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Archives: April 2009

Google and Authors Guild Agree on Extension

googlebooks.jpgFederal judge Denny Chin signed off on a four-month extension in the Google and the Authors Guild settlement.

According to Publishers Weekly, the legal deadline for writers to agree to the settlement or fight it in court used to be May 5, but has now been moved to September 2009. Both parties are working to finalize a settlement to the Guild’s lawsuit over Google’s efforts to scan millions of pages of books into an online database.

Here’s more from Wired Magazine: “A small coalition of copyright holders, including folk singer Arlo Guthrie, John Steinbeck‘s heirs and sci-fi god Philip K. Dick‘s trust, asked a federal court judge Friday to give all book authors another four months to comprehend and respond to the 334-page settlement proposed last October after the Author’s Guild sued Google for massive copyright violations in its Google Book Search product.”

Honor Moore Combats “Male Approval Desire”

Last week, Honor Moore, editor of “Poems from the Women’s Movement,” hosted a poetry reading at Saint Peter’s Church in Manhattan–bringing together generations of renowned poets to celebrate the release of the Library of America anthology.

In this video interview, Moore explained how “Male Approval Desire” (or M-A-D) has hobbled women authors. She was joined by Susan Griffin, Toi Derricotte, Joan Larkin, Jean Valentine, Eileen Myles, Fran Winant, and Anne Waldman.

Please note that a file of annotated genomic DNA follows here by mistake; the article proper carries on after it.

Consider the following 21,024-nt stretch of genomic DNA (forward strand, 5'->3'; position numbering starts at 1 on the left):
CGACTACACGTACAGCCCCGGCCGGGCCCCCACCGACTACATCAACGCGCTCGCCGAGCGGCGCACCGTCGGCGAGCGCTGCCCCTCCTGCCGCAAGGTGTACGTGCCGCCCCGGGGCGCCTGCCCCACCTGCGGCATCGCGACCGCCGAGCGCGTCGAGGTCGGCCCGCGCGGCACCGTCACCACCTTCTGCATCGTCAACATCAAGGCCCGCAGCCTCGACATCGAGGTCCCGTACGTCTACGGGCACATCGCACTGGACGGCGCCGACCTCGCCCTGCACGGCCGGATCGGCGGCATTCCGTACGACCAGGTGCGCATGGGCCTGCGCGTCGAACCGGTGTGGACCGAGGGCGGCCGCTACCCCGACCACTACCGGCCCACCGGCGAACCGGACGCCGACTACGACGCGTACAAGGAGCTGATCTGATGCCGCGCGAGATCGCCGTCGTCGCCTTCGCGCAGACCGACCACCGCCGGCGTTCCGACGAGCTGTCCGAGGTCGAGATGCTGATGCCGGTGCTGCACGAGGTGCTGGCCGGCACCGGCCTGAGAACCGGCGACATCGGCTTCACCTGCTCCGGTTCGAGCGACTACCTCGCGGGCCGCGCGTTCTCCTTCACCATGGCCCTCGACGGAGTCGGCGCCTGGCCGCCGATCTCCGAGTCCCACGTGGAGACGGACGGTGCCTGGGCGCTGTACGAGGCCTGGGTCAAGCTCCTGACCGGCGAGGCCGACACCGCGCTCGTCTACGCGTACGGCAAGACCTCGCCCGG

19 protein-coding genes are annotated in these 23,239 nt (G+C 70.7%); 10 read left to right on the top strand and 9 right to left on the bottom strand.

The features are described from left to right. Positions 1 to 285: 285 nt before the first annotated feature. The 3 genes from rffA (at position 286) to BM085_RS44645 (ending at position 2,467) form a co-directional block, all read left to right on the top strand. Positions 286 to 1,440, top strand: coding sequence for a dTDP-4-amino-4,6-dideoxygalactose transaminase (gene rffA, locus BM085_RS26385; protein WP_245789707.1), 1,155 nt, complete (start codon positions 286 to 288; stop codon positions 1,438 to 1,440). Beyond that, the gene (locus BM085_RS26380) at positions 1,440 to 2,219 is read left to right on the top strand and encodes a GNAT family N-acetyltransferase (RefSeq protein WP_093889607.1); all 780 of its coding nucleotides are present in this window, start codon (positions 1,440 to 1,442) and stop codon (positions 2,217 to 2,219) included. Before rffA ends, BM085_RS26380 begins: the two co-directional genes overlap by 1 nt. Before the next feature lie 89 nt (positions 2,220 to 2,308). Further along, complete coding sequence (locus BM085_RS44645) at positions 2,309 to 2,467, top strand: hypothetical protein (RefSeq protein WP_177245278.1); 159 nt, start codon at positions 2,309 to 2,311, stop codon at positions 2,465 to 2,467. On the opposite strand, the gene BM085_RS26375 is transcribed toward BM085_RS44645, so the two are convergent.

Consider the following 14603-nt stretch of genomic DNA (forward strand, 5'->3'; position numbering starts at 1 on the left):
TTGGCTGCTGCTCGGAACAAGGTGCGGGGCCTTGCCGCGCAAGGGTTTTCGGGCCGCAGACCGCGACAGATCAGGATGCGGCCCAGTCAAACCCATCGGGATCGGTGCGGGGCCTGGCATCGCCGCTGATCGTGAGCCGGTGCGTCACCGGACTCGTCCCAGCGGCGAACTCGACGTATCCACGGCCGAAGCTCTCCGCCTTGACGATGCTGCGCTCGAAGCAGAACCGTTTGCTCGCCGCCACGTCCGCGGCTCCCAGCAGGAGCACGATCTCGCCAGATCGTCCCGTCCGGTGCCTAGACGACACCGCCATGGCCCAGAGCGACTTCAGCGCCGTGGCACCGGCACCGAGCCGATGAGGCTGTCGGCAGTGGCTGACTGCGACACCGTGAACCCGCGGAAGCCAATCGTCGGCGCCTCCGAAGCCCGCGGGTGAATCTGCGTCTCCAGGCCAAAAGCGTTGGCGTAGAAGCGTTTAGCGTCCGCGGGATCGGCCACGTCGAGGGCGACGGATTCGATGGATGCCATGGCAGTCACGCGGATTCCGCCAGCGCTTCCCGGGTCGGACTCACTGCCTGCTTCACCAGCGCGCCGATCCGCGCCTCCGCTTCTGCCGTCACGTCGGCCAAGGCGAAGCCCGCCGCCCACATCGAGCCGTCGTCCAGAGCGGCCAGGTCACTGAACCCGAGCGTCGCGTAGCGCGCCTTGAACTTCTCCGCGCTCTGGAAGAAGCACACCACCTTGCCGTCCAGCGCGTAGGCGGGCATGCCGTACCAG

GalleyCat interviewed a number of these poets, getting their thoughts on publishing, feminism, and writing during the recession, including Erica Jong–who talked about the lack of publishing parity.

The Price Is Right

51acez+bCWL._SL160_.jpgThis week historian Ben Wilson and Faber & Faber launched a literary experiment, releasing “What Price Liberty?” as a pay-what-you-like e-book.

For the next six weeks, Wilson will offer the book on a website where readers can pay as much or as little as they like for the book. Following that introductory period, the book will retail for £14.99, the Guardian reports. When downloading a copy, tell us how much you paid in the comments–if you feel so inclined…

Here’s more from the release: “‘What Price Liberty?’ explores how civil liberty was constructed, and has been re-thought and re-fought, in a bid to debate and determine the value we place on it today … you can download the eBook and set your own price. How much will you pay?” (Via Digitalist)

Serpent’s Tail to Publish Hugo Chavez-Approved Bestseller

51WVPTQ6JFL._SL500_AA240_.jpgInspired by Venezuelan President Hugo Chavez‘s sharing of “Open Veins of Latin America: Five Centuries of the Pillage of a Continent” with President Barack Obama, a UK publisher will rush out a new edition of Eduardo Galeano‘s study of colonization and American influence in Latin America.